Contextual Analysis of My Dungeon Shook

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Corey Givens
2-4-13
English 1010
Professor Murray

Contextual Analysis
My Dungeon Shook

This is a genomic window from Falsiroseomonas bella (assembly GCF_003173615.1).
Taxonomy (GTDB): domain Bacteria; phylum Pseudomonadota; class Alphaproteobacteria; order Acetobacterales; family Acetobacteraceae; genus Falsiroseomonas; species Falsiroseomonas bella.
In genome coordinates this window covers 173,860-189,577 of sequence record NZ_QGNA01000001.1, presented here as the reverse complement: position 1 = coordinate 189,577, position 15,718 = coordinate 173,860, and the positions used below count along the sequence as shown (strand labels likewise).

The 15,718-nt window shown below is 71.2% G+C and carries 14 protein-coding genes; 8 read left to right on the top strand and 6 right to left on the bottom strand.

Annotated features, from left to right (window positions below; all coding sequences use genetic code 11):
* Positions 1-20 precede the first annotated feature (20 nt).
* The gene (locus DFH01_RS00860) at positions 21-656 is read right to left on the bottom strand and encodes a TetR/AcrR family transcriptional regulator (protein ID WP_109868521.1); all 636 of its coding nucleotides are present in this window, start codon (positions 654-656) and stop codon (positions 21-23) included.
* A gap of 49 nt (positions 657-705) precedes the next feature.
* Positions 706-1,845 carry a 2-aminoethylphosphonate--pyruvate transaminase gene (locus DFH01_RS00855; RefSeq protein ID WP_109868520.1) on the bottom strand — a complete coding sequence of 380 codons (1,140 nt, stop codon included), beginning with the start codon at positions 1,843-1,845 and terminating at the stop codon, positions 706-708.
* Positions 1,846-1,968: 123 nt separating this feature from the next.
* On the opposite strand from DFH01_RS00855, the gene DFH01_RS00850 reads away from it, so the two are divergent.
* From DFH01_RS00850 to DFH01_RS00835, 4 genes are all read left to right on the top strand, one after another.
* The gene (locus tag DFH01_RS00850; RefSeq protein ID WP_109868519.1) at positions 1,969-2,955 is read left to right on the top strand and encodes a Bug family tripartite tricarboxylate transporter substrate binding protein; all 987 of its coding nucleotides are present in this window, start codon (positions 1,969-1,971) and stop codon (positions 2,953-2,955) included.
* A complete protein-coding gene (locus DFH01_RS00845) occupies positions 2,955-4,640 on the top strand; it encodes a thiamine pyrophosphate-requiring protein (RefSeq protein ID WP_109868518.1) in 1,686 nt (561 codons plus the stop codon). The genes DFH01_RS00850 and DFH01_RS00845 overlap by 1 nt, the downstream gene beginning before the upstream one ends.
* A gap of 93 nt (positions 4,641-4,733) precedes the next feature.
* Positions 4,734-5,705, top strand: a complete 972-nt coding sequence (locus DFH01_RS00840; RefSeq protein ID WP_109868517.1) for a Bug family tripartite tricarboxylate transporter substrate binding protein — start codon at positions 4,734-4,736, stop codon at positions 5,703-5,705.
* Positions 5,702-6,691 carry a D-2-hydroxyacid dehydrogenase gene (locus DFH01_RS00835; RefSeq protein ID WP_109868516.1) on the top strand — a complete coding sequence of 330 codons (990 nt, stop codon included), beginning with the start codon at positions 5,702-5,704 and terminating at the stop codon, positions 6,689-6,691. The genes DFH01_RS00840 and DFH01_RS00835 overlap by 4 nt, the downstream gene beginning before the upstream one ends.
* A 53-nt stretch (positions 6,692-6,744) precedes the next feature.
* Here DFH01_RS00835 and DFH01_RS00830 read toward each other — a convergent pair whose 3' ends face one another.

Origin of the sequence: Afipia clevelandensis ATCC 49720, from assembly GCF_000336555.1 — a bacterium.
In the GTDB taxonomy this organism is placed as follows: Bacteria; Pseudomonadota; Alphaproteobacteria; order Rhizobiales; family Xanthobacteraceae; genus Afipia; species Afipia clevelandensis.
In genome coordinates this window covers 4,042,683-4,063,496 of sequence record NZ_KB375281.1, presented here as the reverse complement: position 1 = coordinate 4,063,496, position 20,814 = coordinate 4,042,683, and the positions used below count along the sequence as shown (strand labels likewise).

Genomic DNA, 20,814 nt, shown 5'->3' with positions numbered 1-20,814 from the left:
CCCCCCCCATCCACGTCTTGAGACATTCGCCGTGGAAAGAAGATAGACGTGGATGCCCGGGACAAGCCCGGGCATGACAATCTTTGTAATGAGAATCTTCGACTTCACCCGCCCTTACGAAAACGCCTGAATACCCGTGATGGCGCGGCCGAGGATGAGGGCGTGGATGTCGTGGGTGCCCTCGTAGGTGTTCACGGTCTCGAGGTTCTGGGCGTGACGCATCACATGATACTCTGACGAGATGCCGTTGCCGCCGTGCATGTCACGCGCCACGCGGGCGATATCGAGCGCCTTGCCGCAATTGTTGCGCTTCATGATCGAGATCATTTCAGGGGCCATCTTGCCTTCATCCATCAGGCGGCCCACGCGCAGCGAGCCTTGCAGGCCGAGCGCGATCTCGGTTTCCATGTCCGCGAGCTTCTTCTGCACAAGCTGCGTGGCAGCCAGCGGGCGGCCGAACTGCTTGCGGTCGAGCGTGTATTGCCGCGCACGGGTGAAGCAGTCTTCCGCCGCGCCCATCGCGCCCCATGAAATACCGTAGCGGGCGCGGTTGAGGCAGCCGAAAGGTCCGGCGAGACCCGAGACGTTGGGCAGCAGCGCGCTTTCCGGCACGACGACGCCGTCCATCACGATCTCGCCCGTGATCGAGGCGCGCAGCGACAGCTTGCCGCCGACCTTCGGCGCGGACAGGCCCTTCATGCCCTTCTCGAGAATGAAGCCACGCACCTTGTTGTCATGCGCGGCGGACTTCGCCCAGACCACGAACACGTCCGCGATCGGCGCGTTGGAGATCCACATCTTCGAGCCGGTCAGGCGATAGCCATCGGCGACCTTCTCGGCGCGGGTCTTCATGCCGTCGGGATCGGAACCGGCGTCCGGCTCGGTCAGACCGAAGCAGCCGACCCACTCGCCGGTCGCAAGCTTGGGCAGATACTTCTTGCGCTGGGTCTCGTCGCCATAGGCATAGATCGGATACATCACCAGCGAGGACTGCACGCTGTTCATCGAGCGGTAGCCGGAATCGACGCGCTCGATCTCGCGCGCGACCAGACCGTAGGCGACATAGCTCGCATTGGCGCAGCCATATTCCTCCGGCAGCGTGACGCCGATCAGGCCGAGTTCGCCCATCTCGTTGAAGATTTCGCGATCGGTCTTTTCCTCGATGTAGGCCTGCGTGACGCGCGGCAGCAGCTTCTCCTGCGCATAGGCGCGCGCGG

When you first look at this letter, the title does not seem to give much evidence as to how what the content is about or means. I could possibly be a letter from the 1500’s explaining someone’s time in prison or possibly a story of an inmate who was wrongly accused. However this letter is much different than that, and has a meaning that is much different. When we think of a dungeon or a prison we automatically think of some sort of chains or bondage but in this letter we see a dungeon that is more real in this time period than any other, segregation and racism. In the 1960’s the United States was in a state of great distress with all of the racism that was consuming it. It’s own citizens were being attacked, sprayed with powerful water hoses, and were even murdered for not what they represented as a member of society but just for the color of their skin. This letter exemplifies what many people in this time period had to go through every day of their life. “…For which neither I nor history will forgive them.” This quote from the letter sums up how all of the African Americans at the time felt about the oppression they had to go through. However, the letter does have a different message than most would assume it would have. In this letter James Baldwin is telling his nephew that even through he has much resentment for what the people have done to him he should still never use force to try to attain his goal of equal rights. You know this is true by the fact that his uncle constantly reminds him to not be like those other people. “There is no reason for you to try to become like the white people and there is no basis whatever for their impertinent assumption that they must accept you. The really terrible thing, old buddy, is that you must accept them.” This quote from the letter gives you a direct look into the exact reason that the letter was written. It is a...
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